“Welcome to Jerusalem” at the Jewish Museum Berlin is a robustly curated tour through a city “saturated with prayers and dreams.”
Photo: Monika Rittershaus
What does it mean to reduce the contemporary Jewish experience to a series of quotes, objects and stereotypes, and to conclude an exhibit by placing a live human in a glass box to answer the questions of museum-goers? On March 22, Jews gathered across the world to observe the start of the Passover holiday, recalling our central narrative of what it means to move from slavery to liberation. On the same day, the Jewish Museum Berlin opened an exhibition promising to “showcase Jews,” hoping to create a space for dialogue. The show, entitled “The Whole Truth…everything you always wanted to know about Jews,” runs through September 1, 2013. The timing of this exhibition takes on a new level of irony ⎯ liberation seems to have taken holiday in Germany!
Daniel Libeskind’s ‘Wheel of Conscience’ in Halifax, Nova Scotia. Courtesy Canadian Jewish Congress.
In honor of the Argentine bicentennial, and the country’s position as guest of honor at the upcoming Frankfurt Book Fair, the Jewish Museum Berlin has turned over several of its rooms to “Jewish Life in Argentina,” a special exhibition that functions as a living archive of the community’s 150-year-old history, as well as a quiet acknowledgment of Germany’s involvement in it.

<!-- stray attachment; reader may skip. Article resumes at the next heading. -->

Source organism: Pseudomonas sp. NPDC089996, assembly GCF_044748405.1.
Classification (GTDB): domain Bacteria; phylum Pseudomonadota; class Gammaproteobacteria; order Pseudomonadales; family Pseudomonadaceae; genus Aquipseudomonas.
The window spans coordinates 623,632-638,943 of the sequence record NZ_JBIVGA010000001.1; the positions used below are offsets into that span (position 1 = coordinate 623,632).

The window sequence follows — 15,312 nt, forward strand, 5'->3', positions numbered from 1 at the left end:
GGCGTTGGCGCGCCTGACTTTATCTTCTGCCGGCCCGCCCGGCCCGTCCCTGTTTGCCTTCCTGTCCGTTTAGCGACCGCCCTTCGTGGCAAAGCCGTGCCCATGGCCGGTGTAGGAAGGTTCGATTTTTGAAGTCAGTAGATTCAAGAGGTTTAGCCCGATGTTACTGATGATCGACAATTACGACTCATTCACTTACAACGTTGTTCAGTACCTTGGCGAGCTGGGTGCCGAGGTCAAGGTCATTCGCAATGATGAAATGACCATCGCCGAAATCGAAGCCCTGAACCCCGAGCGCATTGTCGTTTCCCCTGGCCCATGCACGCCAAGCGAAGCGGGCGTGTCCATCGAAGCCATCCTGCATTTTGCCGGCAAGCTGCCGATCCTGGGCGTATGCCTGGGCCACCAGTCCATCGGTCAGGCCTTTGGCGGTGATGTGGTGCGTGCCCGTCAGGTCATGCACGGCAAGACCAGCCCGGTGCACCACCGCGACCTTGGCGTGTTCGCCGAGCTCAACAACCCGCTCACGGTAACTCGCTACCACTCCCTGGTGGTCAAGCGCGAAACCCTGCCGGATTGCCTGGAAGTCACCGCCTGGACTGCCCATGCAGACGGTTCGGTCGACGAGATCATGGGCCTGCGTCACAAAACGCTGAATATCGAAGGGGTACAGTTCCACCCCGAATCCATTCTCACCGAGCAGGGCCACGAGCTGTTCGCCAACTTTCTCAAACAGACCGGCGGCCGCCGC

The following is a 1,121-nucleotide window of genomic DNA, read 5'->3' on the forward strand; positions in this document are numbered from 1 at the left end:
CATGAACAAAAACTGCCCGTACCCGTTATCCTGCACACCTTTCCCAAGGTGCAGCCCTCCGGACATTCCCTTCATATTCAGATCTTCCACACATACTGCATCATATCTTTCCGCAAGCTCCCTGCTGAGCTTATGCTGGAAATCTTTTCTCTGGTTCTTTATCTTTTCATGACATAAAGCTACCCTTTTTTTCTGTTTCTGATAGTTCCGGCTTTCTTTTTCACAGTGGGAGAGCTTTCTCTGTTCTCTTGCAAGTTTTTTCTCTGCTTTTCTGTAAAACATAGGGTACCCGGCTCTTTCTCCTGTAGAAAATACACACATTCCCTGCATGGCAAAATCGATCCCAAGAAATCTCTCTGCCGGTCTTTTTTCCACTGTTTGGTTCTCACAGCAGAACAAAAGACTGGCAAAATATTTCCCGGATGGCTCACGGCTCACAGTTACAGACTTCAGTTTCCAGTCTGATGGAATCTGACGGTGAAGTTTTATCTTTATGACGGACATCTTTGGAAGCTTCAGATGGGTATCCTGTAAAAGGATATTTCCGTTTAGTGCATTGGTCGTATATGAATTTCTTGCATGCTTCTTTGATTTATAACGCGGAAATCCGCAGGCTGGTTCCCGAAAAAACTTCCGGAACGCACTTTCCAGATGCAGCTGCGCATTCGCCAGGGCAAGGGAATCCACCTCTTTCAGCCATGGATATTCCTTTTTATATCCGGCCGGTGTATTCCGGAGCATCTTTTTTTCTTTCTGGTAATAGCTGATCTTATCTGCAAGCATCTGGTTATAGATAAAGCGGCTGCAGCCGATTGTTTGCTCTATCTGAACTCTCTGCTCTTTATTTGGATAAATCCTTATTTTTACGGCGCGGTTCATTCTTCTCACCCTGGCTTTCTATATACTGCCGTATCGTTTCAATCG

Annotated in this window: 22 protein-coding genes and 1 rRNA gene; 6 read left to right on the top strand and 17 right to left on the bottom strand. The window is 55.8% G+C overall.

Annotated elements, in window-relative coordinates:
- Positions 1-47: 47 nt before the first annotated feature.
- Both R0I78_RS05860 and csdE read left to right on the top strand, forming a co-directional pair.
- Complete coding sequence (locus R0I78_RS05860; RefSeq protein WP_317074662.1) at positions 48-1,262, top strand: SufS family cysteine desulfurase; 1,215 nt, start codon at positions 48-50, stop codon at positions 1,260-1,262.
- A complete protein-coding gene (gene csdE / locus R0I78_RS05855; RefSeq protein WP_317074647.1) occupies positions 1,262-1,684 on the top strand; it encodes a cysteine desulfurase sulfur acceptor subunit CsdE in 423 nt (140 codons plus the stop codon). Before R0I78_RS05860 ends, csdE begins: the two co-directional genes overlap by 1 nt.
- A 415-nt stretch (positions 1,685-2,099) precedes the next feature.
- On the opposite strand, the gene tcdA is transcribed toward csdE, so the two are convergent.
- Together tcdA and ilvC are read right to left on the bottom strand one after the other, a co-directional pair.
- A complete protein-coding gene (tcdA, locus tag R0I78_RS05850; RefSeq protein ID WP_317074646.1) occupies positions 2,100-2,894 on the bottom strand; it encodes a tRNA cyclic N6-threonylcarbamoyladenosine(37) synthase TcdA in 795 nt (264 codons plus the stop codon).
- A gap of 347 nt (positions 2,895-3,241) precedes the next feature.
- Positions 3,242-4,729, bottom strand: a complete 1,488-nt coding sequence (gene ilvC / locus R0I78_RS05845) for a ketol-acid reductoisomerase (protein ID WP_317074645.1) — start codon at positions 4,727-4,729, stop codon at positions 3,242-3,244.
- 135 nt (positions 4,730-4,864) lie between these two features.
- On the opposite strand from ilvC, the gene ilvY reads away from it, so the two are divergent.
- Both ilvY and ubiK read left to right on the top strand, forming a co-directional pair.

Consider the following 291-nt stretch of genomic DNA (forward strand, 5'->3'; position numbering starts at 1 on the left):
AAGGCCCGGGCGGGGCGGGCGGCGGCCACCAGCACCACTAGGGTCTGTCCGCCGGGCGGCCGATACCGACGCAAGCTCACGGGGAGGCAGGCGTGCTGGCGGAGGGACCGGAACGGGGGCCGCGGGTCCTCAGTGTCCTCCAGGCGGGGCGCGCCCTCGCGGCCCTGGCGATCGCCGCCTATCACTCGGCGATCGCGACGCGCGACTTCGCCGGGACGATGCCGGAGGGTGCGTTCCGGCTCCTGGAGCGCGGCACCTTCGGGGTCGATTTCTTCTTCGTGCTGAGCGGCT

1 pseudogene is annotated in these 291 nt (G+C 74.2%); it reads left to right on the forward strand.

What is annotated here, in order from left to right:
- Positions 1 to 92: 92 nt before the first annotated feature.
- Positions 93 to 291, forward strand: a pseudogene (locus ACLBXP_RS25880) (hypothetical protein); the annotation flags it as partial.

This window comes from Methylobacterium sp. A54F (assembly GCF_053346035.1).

Anyone traveling through Germany this month has until June 27 to see a landmark exhibit at the Jewish Museum Berlin, “Flight and Metamorphosis: Nelly Sachs, Writer, Berlin/Stockholm.” The exhibit, which opened March 25, pays homage to Nelly Sachs, the only German-language poet ever given the Nobel Prize. In 1966, Sachs shared the Nobel with Israeli author Shmuel Yosef Agnon, in what the Nobel Committee termed an award to “Jewish” writers.